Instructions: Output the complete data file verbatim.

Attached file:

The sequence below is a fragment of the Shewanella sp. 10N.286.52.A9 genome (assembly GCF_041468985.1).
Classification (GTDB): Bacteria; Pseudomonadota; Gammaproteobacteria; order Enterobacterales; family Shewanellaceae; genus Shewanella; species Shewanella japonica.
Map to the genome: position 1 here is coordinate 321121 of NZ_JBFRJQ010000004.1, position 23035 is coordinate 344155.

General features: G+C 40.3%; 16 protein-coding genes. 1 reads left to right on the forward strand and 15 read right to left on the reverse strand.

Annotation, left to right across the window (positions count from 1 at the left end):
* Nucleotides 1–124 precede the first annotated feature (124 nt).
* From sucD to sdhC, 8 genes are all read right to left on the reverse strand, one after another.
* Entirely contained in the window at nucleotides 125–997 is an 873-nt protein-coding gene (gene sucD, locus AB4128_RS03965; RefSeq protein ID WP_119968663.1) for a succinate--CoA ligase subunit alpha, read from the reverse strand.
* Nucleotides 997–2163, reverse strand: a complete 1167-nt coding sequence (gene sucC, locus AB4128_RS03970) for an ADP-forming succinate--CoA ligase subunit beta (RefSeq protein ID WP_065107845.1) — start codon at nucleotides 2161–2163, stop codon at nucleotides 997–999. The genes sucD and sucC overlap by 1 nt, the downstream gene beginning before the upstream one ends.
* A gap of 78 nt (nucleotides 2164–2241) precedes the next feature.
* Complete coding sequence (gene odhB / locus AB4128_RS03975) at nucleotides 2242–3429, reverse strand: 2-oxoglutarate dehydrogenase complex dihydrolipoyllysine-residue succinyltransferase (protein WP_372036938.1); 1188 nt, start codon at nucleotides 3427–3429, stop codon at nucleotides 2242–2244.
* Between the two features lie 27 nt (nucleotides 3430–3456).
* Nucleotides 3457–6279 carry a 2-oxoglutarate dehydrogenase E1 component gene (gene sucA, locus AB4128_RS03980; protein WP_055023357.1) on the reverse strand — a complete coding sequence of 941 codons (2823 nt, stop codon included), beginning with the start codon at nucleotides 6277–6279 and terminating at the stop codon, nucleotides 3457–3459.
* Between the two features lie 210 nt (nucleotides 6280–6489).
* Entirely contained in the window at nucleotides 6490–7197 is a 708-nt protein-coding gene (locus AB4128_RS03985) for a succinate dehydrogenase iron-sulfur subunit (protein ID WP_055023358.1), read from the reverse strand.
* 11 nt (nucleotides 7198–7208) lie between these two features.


The sequence below is a fragment of the Shewanella sp. 10N.286.52.A9 genome (assembly GCF_041468985.1).
Classification (GTDB): Bacteria; Pseudomonadota; Gammaproteobacteria; order Enterobacterales; family Shewanellaceae; genus Shewanella; species Shewanella japonica.
Map to the genome: position 1 here is coordinate 321121 of NZ_JBFRJQ010000004.1, position 23035 is coordinate 344155.

General features: G+C 40.3%; 16 protein-coding genes. 1 reads left to right on the forward strand and 15 read right to left on the reverse strand.

Annotation, left to right across the window (positions count from 1 at the left end):
* Nucleotides 1–124 precede the first annotated feature (124 nt).
* From sucD to sdhC, 8 genes are all read right to left on the reverse strand, one after another.
* Entirely contained in the window at nucleotides 125–997 is an 873-nt protein-coding gene (gene sucD, locus AB4128_RS03965; RefSeq protein ID WP_119968663.1) for a succinate--CoA ligase subunit alpha, read from the reverse strand.
* Nucleotides 997–2163, reverse strand: a complete 1167-nt coding sequence (gene sucC, locus AB4128_RS03970) for an ADP-forming succinate--CoA ligase subunit beta (RefSeq protein ID WP_065107845.1) — start codon at nucleotides 2161–2163, stop codon at nucleotides 997–999. The genes sucD and sucC overlap by 1 nt, the downstream gene beginning before the upstream one ends.
* A gap of 78 nt (nucleotides 2164–2241) precedes the next feature.
* Complete coding sequence (gene odhB / locus AB4128_RS03975) at nucleotides 2242–3429, reverse strand: 2-oxoglutarate dehydrogenase complex dihydrolipoyllysine-residue succinyltransferase (protein WP_372036938.1); 1188 nt, start codon at nucleotides 3427–3429, stop codon at nucleotides 2242–2244.
* Between the two features lie 27 nt (nucleotides 3430–3456).
* Nucleotides 3457–6279 carry a 2-oxoglutarate dehydrogenase E1 component gene (gene sucA, locus AB4128_RS03980; protein WP_055023357.1) on the reverse strand — a complete coding sequence of 941 codons (2823 nt, stop codon included), beginning with the start codon at nucleotides 6277–6279 and terminating at the stop codon, nucleotides 3457–3459.
* Between the two features lie 210 nt (nucleotides 6280–6489).
* Entirely contained in the window at nucleotides 6490–7197 is a 708-nt protein-coding gene (locus AB4128_RS03985) for a succinate dehydrogenase iron-sulfur subunit (protein ID WP_055023358.1), read from the reverse strand.
* 11 nt (nucleotides 7198–7208) lie between these two features.